Well, not just kids shows. Network TV. That’s our secret weapon. First, a little background color, to help tighten this picture up. People, such as Robert A. Pape, writing for Foreign Policy, believe our military occupying Muslim territory is a prime cause of our problems. Baithullah Meshud, one of the panoply of groups calling for resistance, put it this way:
“We will continue our struggle until foreign troops are thrown out. Then we will attack them in the US and Britain until they either accept Islam or agree to pay jazia (a tax in Islam for non-Muslims living in an Islamic state),” Mehsud Stated in an interview.
It actually relates to a belief in Islam, Dar al-Harb. Nutshell: we fight you till you believe. Although there is a great deal of context I’m missing there. We’re looking for a magic bullet, and this is cryptojournalism, so for this case let’s roll with the premise of radicals wanting us out of the Middle East.
Fine. I say leave. Take all our troops out of Muslim countries, stack everyone in Israel. Fuck it, why not? Then? Like Voice of America all roided up, we begin to culturally inoculate the whole region. Think of it as benign-ish television. Benign-ish to us, but we’re inoculated. Think of the endless possibilities? A pro-American channel, but unlike Alhurra, we would give the people what they want. Actually, we would give the people what Americans want.
There would be a strict criteria to make it onto America Presents Entertainment, or APE for short. What makes a show suitable for inoculation is if it shows in some way a complete ambivalence towards society. This can manifest itself in many ways. Some APE-worthy shows would be the dregs of daytime television. Maury Povich and Judge Joe Brown are EXACTLY the type of material that could inoculate people in quite a rough manner. Really, Drew? You want to win the hearts and minds with Judge Joe and Maury? Oh, no fringe. This would be a most rigorous type of undermining.
Have you ever watched an episode of Judge Joe Brown? If you’re unemployed, elderly or socioeconomically underprivileged, you probably have. For the contributing members of society, let me fill you in on a little secret. Judge Joe likes the ladies. Instead of casting a brollock dude as his bailiff, he picks a tall, leggy hot Spanish mami, Sonia Montejano. He also likes to pack his audience with cute girls.
If it pleases the court….
The people would also like to submit an American hairdresser and an assortment of pretty girls in the audience into evidence.
With the treasure trove of ambivalent, borderline programming we’ve got at our disposal, APE could be beaming internationally in days. Some other benign-ish television that is up to APE standards would be iCarly (for the kids, of course), The Golden Girls (Blanche Devereaux would be a cultural nightmare in a society which loves to protect and shield its women), Sister Wives (an unheralded gem), Keeping With The Kardashians (what’s undermining and corroding a peoples’ culture without the Kardashians?), Law and Order: Special Victims Unit and American Gladiators (the original, not that Hulkster tinged remake) would be a good starter platter.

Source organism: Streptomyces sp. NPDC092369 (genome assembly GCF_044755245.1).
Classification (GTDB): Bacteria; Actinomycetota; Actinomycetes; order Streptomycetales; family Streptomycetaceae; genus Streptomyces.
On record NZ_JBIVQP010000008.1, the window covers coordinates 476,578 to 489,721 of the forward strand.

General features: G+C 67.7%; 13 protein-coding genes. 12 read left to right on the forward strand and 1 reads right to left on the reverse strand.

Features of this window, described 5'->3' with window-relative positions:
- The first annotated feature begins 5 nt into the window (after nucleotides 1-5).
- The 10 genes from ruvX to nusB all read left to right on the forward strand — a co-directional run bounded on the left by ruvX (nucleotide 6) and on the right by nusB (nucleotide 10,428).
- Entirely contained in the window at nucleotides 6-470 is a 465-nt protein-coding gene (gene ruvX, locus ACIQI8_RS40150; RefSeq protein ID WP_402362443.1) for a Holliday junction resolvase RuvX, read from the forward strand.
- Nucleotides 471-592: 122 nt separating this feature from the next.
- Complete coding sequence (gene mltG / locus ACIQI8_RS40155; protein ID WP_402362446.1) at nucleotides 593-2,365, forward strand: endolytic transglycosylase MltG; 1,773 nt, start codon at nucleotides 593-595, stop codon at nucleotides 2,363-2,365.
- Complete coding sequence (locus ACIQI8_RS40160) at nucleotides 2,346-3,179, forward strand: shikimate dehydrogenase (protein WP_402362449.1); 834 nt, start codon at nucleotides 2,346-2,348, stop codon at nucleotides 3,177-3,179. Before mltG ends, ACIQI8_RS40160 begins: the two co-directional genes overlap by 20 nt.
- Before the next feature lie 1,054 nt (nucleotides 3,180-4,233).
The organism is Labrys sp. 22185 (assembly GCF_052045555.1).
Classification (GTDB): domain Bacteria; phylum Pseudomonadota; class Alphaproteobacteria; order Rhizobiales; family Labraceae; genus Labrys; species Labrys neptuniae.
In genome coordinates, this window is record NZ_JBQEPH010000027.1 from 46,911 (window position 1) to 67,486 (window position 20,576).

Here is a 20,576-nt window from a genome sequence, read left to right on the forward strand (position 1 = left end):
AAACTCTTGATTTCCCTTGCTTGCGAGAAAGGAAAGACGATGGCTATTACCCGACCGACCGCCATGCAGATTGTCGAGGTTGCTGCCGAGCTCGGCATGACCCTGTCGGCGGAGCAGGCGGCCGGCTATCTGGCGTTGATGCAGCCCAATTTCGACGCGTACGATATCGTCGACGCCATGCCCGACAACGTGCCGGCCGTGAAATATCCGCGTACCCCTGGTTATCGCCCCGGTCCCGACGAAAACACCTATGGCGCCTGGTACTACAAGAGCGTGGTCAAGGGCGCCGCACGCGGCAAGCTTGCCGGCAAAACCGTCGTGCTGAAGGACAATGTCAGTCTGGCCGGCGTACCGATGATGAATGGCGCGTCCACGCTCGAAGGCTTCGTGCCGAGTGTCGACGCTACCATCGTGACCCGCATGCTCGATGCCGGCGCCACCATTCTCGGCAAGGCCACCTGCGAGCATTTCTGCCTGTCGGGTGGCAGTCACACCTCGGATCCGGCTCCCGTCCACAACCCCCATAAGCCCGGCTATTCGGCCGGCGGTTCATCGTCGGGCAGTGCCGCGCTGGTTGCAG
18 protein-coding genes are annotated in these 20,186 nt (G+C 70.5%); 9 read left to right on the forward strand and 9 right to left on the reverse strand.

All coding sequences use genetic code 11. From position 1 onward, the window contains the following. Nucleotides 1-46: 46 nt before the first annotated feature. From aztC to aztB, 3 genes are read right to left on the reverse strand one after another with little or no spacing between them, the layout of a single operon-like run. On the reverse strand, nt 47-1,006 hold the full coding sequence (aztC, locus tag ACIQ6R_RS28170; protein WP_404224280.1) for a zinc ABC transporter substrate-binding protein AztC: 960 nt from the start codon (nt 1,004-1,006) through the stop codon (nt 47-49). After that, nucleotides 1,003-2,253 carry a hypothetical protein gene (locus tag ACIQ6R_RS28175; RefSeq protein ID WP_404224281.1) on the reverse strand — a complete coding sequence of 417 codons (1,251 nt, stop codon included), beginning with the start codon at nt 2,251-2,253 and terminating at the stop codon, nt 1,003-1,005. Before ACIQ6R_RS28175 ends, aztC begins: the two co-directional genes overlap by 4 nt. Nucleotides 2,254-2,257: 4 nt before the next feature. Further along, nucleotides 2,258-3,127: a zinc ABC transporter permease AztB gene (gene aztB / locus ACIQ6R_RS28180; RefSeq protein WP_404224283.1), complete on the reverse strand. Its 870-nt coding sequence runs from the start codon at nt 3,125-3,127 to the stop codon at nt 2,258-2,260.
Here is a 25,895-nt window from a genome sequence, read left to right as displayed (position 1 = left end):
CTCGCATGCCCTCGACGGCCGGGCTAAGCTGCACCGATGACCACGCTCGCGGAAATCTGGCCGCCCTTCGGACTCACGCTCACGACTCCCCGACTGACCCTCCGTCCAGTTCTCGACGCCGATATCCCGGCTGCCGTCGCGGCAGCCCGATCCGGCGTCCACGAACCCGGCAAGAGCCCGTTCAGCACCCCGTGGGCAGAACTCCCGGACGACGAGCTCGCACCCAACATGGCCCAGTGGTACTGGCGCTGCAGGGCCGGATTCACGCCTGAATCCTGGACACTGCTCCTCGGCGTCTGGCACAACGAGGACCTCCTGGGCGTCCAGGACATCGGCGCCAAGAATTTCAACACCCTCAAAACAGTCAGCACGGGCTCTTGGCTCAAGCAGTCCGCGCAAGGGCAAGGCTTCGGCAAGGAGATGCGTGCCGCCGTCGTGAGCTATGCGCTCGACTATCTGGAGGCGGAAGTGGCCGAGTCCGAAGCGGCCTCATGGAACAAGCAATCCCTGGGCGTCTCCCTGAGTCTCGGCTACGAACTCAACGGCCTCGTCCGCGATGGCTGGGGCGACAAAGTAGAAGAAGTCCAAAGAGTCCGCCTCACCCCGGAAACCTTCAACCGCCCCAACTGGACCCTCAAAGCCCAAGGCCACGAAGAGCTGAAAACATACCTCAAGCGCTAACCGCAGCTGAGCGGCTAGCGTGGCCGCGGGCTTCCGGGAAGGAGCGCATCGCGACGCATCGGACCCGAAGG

Inoculation works most effectively through obvious subtlety. The instantaneous flash of too much upper thigh on an episode of SVU, or the blatant double entendre of Dorothy Zbornak, given time, will prove more powerful than fifty battalions of troops. If you can’t win hearts and minds, well, it’s much easier to inoculate minds. Once something is taken for granted, most of the leg work is done.
Consider my childhood inoculation. If I’d grown up in South Carolina or Kansas, Boston would have seemed like Tokyo or Mexico City. Don’t take your own inoculation for granted. That’s how we’ll lose the War on Terror-error-error. If the Vigilant Citizen article cited earlier is worth anything, it’s worth realizing something to which you were exposed (if you were a boy who grew up in the Eighties) and probably have no recollection of. Intriguing inoculation, some of those G.I. Joe episodes. Here’s one, titled The Greenhouse Effect, which seems crazy as a cartoon plot.
Jet fuel that makes fruits and vegetables grow into mutated giant killer produce? Nope. Can’t say that I’ve ever heard of anything like that before.
And if you think I’m joking, I bet the Department of Defense could get some choice syndication rates. Think about the savings and the long term payout of psycultural warfare. Episodes of iCarly and The Hills have got to be cheaper to carpet bomb a nation with than munitions. Do not sleep on the power of the obviously subtle. It would be a real mind fuck. This sort of underhanded tactic would clash with the idea of dar al-harb. Check out these two blurbs, from the same website.
If you’re going to fight a perpetual war against an unseen foe, your best bet is to go light on materials. Airwaves and syndication fees have the potency to bring anyone to their knees. It’s just a matter of how long it takes to inoculate. How long does it take to anesthetize and make a people generally ambivalent? It took America about 35-40 years, so we had better get cracking!